I had to throw a Harry Potter book in here because are they not the most perfect side reads? The fourth book is my favourite as of right now in the series because it’s long and a little bit of a different plot structure than her other books. When I close my eyes, I can definitely imagine myself by the warm and crackling fire, swaddled in a blanket and cracking open this amazing book.

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Fangirl by Rainbow Rowell

Not only would this be a great fireside read because it always makes me feel all warm and fuzzy, but it is also one of those books I can finish in one sitting. This book is relatable, funny, adorable, awkward, and a whole lot of fun to read!

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The Light Between Worlds by Laura E. Weymouth

The atmosphere in this novel is cozy enough on its own that I wouldn’t even need a fire to read by. The story would do a well off job heating me up on a cold, cold day. This contemporary-fantasy book takes place in dreary ol’ London, the best place, I think personally, to cuddle up next to a fire. Well, actually right now in Canada a fire sounds great too but you get what I mean!

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Beneath the Sugar Sky by Seanan McGuire

I have yet to read this book, which is the third installment in the Eleanor’s Home for Wayward Children series (will be reading it this readathon though!). I loved the first two books and cannot wait to dive into the next one. These books are so incredibly short (this one being under 150 pages),  and that along with their addictive, fast-paced storylines, makes them great fireside reads.

 

STEP TWO: Make Yummy Drinks/Snacks

This is a very important step. Are you going to make some delicious, rich hot chocolate? Steep some green tea or brew some coffee to keep you awake whilst reading? Maybe you’re a little hungry and need something to snack on. Well, now is the time to figure that all out! Personally, I would love nothing more than to snuggle up with a good book and some hot chocolate right now.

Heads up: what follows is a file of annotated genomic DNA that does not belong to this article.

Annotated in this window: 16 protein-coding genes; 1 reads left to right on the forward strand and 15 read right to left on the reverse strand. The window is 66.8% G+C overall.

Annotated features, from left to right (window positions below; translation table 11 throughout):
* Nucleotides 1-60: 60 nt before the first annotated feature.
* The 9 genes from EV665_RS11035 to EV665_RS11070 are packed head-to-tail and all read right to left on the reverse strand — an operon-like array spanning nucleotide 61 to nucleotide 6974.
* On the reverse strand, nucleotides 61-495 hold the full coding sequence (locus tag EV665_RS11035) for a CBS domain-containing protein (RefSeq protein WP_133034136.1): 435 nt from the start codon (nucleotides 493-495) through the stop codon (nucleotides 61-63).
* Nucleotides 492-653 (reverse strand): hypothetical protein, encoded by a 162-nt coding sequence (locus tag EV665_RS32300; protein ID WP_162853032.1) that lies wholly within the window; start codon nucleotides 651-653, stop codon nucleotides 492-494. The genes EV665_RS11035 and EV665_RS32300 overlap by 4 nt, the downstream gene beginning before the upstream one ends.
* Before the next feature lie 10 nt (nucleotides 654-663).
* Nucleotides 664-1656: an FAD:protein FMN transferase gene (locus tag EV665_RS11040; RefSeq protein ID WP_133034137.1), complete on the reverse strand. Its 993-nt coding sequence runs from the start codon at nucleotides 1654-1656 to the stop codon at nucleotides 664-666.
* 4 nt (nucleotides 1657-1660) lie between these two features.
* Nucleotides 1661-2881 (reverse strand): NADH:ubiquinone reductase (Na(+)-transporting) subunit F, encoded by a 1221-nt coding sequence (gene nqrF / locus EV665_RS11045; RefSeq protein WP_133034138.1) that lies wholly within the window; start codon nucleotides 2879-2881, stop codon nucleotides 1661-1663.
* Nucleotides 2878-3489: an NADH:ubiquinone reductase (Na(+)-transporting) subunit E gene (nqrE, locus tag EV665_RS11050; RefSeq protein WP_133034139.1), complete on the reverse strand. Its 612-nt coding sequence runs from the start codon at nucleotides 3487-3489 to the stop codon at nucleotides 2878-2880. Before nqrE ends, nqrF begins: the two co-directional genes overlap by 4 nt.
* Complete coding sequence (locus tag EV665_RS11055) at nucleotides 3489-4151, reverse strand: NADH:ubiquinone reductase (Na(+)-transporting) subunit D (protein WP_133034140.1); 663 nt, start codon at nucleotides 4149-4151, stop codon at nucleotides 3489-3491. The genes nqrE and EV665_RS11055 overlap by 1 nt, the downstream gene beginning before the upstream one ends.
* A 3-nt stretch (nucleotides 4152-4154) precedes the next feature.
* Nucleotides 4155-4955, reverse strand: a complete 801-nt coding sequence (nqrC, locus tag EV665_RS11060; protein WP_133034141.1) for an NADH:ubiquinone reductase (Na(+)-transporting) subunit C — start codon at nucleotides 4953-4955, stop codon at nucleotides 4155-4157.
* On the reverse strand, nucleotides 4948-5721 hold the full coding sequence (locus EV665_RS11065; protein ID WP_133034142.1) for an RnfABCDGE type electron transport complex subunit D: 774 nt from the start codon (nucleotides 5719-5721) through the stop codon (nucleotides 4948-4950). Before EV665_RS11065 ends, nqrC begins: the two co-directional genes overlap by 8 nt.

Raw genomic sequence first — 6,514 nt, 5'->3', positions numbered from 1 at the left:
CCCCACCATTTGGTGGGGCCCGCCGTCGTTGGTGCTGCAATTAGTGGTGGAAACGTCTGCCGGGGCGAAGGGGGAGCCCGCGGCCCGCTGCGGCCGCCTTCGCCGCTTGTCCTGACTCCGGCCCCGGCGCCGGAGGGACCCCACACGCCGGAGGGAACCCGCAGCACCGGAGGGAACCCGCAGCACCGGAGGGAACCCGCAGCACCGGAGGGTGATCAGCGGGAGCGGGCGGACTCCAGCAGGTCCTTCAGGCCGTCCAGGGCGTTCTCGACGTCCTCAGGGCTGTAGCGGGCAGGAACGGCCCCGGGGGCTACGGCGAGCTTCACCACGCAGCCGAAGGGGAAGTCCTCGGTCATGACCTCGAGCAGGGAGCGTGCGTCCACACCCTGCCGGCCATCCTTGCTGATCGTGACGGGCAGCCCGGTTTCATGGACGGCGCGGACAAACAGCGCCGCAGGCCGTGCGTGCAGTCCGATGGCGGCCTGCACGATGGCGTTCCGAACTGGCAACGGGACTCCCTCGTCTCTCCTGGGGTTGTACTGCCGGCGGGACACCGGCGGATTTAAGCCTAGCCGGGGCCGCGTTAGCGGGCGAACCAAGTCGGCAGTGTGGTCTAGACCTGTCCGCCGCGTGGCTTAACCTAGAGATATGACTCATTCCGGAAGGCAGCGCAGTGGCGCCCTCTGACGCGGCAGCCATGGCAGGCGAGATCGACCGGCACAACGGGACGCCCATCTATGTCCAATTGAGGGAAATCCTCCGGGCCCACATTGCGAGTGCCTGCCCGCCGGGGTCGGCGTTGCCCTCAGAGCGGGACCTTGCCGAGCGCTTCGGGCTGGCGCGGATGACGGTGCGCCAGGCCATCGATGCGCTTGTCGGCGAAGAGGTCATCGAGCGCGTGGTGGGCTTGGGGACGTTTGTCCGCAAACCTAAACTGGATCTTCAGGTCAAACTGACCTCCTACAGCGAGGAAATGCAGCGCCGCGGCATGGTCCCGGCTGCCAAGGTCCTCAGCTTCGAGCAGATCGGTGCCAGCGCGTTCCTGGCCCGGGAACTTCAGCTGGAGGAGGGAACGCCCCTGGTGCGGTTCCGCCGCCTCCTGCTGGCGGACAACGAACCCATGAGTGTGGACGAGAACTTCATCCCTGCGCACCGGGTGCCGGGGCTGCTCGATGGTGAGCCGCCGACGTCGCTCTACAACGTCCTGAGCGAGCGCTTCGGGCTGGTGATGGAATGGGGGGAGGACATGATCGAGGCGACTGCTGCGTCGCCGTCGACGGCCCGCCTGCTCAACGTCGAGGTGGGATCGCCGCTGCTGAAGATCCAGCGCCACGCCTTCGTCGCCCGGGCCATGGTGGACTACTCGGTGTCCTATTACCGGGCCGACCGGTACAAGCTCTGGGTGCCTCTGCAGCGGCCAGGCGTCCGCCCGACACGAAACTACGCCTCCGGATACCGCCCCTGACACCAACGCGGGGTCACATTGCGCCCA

STEP THREE: Atmosphere

This is also crucial to your fireside reading experience. The atmosphere must be the ultimate cozy atmosphere, but how do you accomplish that? Well, let me tell you: blankets (specifically fuzzy ones, but any old blanket will do), mood lighting (if the fire isn’t enough light to read, light some candles or if your lights can adjust to different settings, perfect), and of course, seating (are you going to sit on the ground next to the fire, or on a chair? This is important to figure out people!).

STEP FOUR: READ

One important thing to remember while reading by fire is too NOT PUT YOUR BOOK IN THE FIRE. Whether it is intentional (for who knows what reason. Maybe the book is really bad) or accidental, books do not belong in fires. If you are a particularly clumsy person, adjust yourself so there is no way your book can accidentally fall out of your hands because let’s be honest, that would ruin step 3, and it’s all about the atmosphere.

Those are 4 books I would love to snuggle up and read by the fire, along with a “Reading By the Fire For Dummies” step-by-step guide! Don’t forget to check out my last blog post, as well as all my other Biannual Bibliothon blog challenges, and make sure you check out my social media accounts linked down below. Thanks for reading 🙂

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Biannual Bibliothon Day 1 – Winter Snow Storm Fun

Biannual Bibliothon Day 2 – Christmas Party

Reading + Writing Update – Biannual Bibliothon 2019 Day 1 & 2

Biannual Bibliothon Day 3 – Bookish Mad Libs

Biannual Bibliothon Day 4 – Clickbait Challenge

Biannual Bibliothon Day 5 – Winter Trips

 

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How To Write Awesome Characters

Happy Friday!

I hope the New Year is treating you well so far, and to help celebrate it, I am going to be sharing a few of my tips on how to write awesome characters that you and your readers will love. If you have any other tips leave in the comments below and let’s help each other! Anyways, let’s get into it.

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  1. Make Them Passionate About Something – Funnily enough, this tip was reminded to me through reading Wintersong by S. Jae-Jones, a book I didn’t really love. However, I did admire how passionate the main character was about music and composing, and it reminded me that passion for something is a strong ingredient in anyone, even characters. Think about it, when you are making friends, you always ask what kind of things they enjoy doing. When that person is really interested in one, two, or even a few things and beam when they talk about those things, you feel like you understand that person more thus making it easier to become friends. It is the same with characters, if you make them intensely passionate about at least one thing, there is a chance that some of your readers have the same passion but if they don’t, at least you readers will admire reading about a character who despite the plot, is passionate about something they love. Make sense? Passion adds depth and depth creates awesome characters.